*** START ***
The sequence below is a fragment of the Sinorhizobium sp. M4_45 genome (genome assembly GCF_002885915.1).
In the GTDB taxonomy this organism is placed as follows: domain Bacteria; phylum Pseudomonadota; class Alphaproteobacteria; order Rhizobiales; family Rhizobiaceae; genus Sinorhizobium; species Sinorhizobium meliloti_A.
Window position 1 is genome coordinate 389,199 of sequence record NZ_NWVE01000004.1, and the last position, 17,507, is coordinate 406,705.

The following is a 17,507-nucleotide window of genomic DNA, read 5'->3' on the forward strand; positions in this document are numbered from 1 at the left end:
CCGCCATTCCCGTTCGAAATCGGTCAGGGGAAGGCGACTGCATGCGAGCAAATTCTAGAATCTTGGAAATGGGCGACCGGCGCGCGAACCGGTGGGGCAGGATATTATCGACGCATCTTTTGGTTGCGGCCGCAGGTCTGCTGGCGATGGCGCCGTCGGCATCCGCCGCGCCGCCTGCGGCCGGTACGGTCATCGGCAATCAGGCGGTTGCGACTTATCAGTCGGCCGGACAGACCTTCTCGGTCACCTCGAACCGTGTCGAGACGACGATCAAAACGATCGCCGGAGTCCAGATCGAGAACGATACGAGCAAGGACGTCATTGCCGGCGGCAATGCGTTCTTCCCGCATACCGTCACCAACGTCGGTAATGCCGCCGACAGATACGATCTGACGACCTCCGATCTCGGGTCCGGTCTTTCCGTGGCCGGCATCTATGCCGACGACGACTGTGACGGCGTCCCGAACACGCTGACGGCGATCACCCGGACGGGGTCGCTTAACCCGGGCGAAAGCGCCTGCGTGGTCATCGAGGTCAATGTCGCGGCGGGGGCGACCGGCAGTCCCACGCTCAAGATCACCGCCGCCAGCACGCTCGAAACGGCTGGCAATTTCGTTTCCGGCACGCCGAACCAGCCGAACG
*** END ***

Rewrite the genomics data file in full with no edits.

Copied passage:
The sequence below is a fragment of the Sinorhizobium sp. M4_45 genome (genome assembly GCF_002885915.1).
In the GTDB taxonomy this organism is placed as follows: domain Bacteria; phylum Pseudomonadota; class Alphaproteobacteria; order Rhizobiales; family Rhizobiaceae; genus Sinorhizobium; species Sinorhizobium meliloti_A.
Window position 1 is genome coordinate 389,199 of sequence record NZ_NWVE01000004.1, and the last position, 17,507, is coordinate 406,705.

The following is a 17,507-nucleotide window of genomic DNA, read 5'->3' on the forward strand; positions in this document are numbered from 1 at the left end:
CCGCCATTCCCGTTCGAAATCGGTCAGGGGAAGGCGACTGCATGCGAGCAAATTCTAGAATCTTGGAAATGGGCGACCGGCGCGCGAACCGGTGGGGCAGGATATTATCGACGCATCTTTTGGTTGCGGCCGCAGGTCTGCTGGCGATGGCGCCGTCGGCATCCGCCGCGCCGCCTGCGGCCGGTACGGTCATCGGCAATCAGGCGGTTGCGACTTATCAGTCGGCCGGACAGACCTTCTCGGTCACCTCGAACCGTGTCGAGACGACGATCAAAACGATCGCCGGAGTCCAGATCGAGAACGATACGAGCAAGGACGTCATTGCCGGCGGCAATGCGTTCTTCCCGCATACCGTCACCAACGTCGGTAATGCCGCCGACAGATACGATCTGACGACCTCCGATCTCGGGTCCGGTCTTTCCGTGGCCGGCATCTATGCCGACGACGACTGTGACGGCGTCCCGAACACGCTGACGGCGATCACCCGGACGGGGTCGCTTAACCCGGGCGAAAGCGCCTGCGTGGTCATCGAGGTCAATGTCGCGGCGGGGGCGACCGGCAGTCCCACGCTCAAGATCACCGCCGCCAGCACGCTCGAAACGGCTGGCAATTTCGTTTCCGGCACGCCGAACCAGCCGAACG